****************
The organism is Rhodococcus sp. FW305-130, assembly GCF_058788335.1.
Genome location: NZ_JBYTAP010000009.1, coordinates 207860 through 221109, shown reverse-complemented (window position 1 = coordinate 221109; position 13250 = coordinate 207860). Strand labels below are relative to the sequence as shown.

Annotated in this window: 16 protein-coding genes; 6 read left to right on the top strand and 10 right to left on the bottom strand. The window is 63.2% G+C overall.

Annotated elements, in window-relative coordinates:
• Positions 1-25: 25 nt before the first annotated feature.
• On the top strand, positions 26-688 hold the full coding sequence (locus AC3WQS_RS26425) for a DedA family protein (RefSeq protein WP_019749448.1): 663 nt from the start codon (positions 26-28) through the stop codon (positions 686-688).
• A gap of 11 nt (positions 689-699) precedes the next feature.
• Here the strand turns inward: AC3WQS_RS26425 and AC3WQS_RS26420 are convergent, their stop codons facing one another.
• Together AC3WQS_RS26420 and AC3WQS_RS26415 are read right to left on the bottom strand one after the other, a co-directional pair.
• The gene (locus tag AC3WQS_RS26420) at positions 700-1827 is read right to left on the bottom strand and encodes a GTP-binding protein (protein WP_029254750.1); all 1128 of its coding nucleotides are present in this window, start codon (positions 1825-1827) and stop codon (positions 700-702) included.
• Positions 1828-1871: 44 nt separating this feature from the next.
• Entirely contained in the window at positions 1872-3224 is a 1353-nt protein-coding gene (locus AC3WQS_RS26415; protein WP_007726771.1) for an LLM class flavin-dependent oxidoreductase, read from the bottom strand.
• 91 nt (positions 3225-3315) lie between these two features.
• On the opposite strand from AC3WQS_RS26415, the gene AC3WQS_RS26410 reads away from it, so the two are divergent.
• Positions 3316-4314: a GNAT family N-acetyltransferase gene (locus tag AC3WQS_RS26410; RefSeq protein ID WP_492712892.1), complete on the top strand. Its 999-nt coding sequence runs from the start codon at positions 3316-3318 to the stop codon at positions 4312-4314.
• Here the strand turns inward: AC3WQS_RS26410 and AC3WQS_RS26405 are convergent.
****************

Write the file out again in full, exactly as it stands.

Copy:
The organism is Rhodococcus sp. FW305-130, assembly GCF_058788335.1.
Genome location: NZ_JBYTAP010000009.1, coordinates 207860 through 221109, shown reverse-complemented (window position 1 = coordinate 221109; position 13250 = coordinate 207860). Strand labels below are relative to the sequence as shown.

Annotated in this window: 16 protein-coding genes; 6 read left to right on the top strand and 10 right to left on the bottom strand. The window is 63.2% G+C overall.

Annotated elements, in window-relative coordinates:
• Positions 1-25: 25 nt before the first annotated feature.
• On the top strand, positions 26-688 hold the full coding sequence (locus AC3WQS_RS26425) for a DedA family protein (RefSeq protein WP_019749448.1): 663 nt from the start codon (positions 26-28) through the stop codon (positions 686-688).
• A gap of 11 nt (positions 689-699) precedes the next feature.
• Here the strand turns inward: AC3WQS_RS26425 and AC3WQS_RS26420 are convergent, their stop codons facing one another.
• Together AC3WQS_RS26420 and AC3WQS_RS26415 are read right to left on the bottom strand one after the other, a co-directional pair.
• The gene (locus tag AC3WQS_RS26420) at positions 700-1827 is read right to left on the bottom strand and encodes a GTP-binding protein (protein WP_029254750.1); all 1128 of its coding nucleotides are present in this window, start codon (positions 1825-1827) and stop codon (positions 700-702) included.
• Positions 1828-1871: 44 nt separating this feature from the next.
• Entirely contained in the window at positions 1872-3224 is a 1353-nt protein-coding gene (locus AC3WQS_RS26415; protein WP_007726771.1) for an LLM class flavin-dependent oxidoreductase, read from the bottom strand.
• 91 nt (positions 3225-3315) lie between these two features.
• On the opposite strand from AC3WQS_RS26415, the gene AC3WQS_RS26410 reads away from it, so the two are divergent.
• Positions 3316-4314: a GNAT family N-acetyltransferase gene (locus tag AC3WQS_RS26410; RefSeq protein ID WP_492712892.1), complete on the top strand. Its 999-nt coding sequence runs from the start codon at positions 3316-3318 to the stop codon at positions 4312-4314.
• Here the strand turns inward: AC3WQS_RS26410 and AC3WQS_RS26405 are convergent.